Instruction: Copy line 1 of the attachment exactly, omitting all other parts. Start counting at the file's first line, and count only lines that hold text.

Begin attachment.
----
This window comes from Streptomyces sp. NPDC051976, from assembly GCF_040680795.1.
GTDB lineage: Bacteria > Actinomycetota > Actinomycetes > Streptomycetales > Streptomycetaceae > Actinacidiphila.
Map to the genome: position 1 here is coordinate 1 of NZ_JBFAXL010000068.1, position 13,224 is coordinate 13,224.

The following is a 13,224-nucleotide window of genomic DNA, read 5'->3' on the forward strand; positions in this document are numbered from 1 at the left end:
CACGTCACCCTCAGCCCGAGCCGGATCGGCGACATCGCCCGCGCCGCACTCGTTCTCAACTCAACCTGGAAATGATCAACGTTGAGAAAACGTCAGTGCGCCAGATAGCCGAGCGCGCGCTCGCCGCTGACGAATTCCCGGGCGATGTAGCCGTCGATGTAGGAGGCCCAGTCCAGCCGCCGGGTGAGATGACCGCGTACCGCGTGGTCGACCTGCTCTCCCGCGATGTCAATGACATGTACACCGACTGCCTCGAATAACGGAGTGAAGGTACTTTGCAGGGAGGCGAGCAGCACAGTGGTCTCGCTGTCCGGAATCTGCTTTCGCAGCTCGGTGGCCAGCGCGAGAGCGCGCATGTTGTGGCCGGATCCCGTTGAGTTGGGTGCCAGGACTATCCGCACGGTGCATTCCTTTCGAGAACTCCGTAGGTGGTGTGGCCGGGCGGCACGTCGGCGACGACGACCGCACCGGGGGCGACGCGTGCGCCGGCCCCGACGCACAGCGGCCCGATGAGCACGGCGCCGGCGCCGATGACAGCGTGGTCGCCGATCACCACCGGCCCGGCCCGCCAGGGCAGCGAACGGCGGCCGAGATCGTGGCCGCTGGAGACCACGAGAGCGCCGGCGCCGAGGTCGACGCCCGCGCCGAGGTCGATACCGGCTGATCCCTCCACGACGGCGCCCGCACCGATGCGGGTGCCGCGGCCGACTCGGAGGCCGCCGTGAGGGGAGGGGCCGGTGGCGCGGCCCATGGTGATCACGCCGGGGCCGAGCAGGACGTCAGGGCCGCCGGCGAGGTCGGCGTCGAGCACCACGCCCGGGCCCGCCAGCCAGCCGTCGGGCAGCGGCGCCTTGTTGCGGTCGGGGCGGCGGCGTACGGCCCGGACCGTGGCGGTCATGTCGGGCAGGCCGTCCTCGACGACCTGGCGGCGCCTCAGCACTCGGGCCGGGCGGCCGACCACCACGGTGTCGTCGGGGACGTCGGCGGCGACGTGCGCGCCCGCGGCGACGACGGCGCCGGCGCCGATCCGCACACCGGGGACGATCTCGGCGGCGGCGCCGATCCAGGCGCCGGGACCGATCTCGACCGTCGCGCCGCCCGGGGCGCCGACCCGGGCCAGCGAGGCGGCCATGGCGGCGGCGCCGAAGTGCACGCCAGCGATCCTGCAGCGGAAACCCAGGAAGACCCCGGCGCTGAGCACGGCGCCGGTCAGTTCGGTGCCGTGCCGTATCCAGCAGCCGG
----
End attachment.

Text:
This window comes from Streptomyces sp. NPDC051976, from assembly GCF_040680795.1.